May 27, 2013
tells a story about Rabbi Oshaya's
daughter-in-law who went to the public baths (which were situated outside the 2,000 amah (cubit)boundary around the city) on Friday afternoon. She apparently lost track of time, and had not left as Shabbat was approaching. When Rabbi Oshaya's wife realized what was happening, she quickly arranged an eiruv tehumim on her behalf – whose boundaries reached to the bath house – so that she would be allowed to return home even after Shabbat began.
And a dilemma was raised before the Sages: Did the mother-in-law establish the eiruv for her daughter-in-law with the mother-in-law’s food, and Rabbi Hiyya prohibited it because she did not confer possession to her, i.e., she merely prepared the eiruv but did not confer possession of the food, and an eiruv of this kind is not effective? Or perhaps she established the eiruv for her with the daughter-in-law’s own food, but the eiruv was invalid because it was prepared without her knowledge?
One of the amoraim
was charged with presenting this question on his next trip to Israel to Rav Ya'akov bar Idi who lived near Sulama d'Tzur (the Ladder of Tyre), even though it meant that he would need to detour in order to ask the question. When he did so, Rav Ya'akov bar Idi explained that the problem was that Rabbi Oshaya's wife had not transferred ownership properly to her daughter-in-law through an agent as is necessary.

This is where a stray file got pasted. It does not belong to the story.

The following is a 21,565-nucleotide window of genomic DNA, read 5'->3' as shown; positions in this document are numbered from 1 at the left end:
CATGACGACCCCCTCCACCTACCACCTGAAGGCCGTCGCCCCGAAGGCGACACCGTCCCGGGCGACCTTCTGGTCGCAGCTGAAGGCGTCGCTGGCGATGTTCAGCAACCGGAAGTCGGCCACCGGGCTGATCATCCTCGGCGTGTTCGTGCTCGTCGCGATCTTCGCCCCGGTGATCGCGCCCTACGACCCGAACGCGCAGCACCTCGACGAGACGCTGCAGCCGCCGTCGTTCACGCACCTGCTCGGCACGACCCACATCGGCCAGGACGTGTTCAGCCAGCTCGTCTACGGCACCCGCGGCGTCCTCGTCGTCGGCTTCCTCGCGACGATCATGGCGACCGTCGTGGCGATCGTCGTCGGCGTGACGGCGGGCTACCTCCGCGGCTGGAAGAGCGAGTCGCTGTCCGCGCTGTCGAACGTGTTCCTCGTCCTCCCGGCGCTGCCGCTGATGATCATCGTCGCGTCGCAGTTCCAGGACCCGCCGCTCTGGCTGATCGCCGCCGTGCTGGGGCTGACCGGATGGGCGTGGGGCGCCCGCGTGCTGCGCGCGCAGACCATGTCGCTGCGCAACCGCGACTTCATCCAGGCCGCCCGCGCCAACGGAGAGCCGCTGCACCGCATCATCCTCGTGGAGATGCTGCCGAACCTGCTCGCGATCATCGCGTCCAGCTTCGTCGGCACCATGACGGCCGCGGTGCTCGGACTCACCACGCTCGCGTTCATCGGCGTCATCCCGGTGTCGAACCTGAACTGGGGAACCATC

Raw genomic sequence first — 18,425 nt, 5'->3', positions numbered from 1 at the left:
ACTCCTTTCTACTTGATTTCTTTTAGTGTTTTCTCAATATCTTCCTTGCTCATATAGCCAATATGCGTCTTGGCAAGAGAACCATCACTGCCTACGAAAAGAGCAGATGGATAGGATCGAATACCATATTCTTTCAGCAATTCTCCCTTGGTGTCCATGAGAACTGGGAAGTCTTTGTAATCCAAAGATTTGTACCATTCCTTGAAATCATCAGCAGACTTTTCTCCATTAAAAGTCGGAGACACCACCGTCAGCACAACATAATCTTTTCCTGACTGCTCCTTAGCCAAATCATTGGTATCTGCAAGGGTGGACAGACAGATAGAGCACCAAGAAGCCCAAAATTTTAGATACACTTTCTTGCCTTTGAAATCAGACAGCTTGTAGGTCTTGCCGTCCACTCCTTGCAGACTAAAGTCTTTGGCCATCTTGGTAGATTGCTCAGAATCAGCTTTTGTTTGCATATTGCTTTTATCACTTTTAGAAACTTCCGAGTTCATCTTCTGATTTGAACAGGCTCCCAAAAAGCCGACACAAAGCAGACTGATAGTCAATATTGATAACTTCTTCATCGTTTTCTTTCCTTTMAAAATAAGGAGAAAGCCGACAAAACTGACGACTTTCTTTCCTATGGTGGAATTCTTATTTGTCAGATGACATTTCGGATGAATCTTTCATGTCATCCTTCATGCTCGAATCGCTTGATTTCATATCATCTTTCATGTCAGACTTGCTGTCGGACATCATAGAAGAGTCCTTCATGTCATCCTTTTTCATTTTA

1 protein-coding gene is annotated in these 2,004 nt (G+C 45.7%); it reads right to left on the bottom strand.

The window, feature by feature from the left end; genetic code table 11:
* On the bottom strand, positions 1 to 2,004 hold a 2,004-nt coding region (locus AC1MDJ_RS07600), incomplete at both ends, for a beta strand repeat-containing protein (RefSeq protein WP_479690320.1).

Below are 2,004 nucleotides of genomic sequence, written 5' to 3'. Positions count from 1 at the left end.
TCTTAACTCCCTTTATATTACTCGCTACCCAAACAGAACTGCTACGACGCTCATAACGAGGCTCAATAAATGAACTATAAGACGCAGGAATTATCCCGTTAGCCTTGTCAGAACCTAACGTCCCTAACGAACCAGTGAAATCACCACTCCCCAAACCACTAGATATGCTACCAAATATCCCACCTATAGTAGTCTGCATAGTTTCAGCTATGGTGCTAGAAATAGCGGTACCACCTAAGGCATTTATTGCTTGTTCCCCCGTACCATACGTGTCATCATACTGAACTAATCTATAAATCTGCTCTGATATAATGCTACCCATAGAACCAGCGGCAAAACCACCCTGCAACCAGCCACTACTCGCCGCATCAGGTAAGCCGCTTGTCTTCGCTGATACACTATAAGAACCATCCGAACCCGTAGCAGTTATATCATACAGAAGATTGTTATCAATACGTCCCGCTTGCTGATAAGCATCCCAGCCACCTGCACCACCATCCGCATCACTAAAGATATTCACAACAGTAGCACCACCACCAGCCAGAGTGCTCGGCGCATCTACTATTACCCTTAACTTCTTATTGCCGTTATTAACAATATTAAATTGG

This map shows the two paths that could be taken from Babylon to Israel. Traveling through Damascus, the shortest route would be via the Golan and south to the Lower Galili. Alternatively, one could travel from Damascus to the Mediterranean coast, down to Acre and across the country to Tiberias. In order to reach Sulama d'Tzur the longer path had to be taken.
(For a discussion of the geographic placement of Sulama d'Tzur, see Eiruvin 22).
This essay is based upon the insights and chidushim of Rabbi Steinsaltz, as published in the English version of the Koren Talmud Bavli with Commentary by Rabbi Adin Steinsaltz, and edited and adapted by Rabbi Shalom Berger. To learn more about the Steinsaltz Daf Yomi initiative, click here.
To dedicate future editions of Steinsaltz Daf Yomi, perhaps in honor of a special occasion or